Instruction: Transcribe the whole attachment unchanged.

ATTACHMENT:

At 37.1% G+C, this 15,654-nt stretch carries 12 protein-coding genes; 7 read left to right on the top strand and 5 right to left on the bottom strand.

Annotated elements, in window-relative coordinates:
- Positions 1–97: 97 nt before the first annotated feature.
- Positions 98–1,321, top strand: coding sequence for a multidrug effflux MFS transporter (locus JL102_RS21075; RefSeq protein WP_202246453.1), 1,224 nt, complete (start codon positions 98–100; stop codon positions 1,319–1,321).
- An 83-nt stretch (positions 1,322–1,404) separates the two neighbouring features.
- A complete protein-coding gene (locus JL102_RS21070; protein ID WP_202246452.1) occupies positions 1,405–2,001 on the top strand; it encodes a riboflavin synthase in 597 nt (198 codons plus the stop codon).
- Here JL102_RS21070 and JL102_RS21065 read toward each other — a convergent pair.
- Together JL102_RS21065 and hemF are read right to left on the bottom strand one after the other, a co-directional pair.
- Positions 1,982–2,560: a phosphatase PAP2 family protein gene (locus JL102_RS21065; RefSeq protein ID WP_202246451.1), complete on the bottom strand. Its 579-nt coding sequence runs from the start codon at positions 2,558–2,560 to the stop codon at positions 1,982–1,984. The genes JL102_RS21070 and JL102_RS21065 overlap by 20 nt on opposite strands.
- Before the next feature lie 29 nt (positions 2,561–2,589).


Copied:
At 37.1% G+C, this 15,654-nt stretch carries 12 protein-coding genes; 7 read left to right on the top strand and 5 right to left on the bottom strand.

Annotated elements, in window-relative coordinates:
- Positions 1–97: 97 nt before the first annotated feature.
- Positions 98–1,321, top strand: coding sequence for a multidrug effflux MFS transporter (locus JL102_RS21075; RefSeq protein WP_202246453.1), 1,224 nt, complete (start codon positions 98–100; stop codon positions 1,319–1,321).
- An 83-nt stretch (positions 1,322–1,404) separates the two neighbouring features.
- A complete protein-coding gene (locus JL102_RS21070; protein ID WP_202246452.1) occupies positions 1,405–2,001 on the top strand; it encodes a riboflavin synthase in 597 nt (198 codons plus the stop codon).
- Here JL102_RS21070 and JL102_RS21065 read toward each other — a convergent pair.
- Together JL102_RS21065 and hemF are read right to left on the bottom strand one after the other, a co-directional pair.
- Positions 1,982–2,560: a phosphatase PAP2 family protein gene (locus JL102_RS21065; RefSeq protein ID WP_202246451.1), complete on the bottom strand. Its 579-nt coding sequence runs from the start codon at positions 2,558–2,560 to the stop codon at positions 1,982–1,984. The genes JL102_RS21070 and JL102_RS21065 overlap by 20 nt on opposite strands.
- Before the next feature lie 29 nt (positions 2,561–2,589).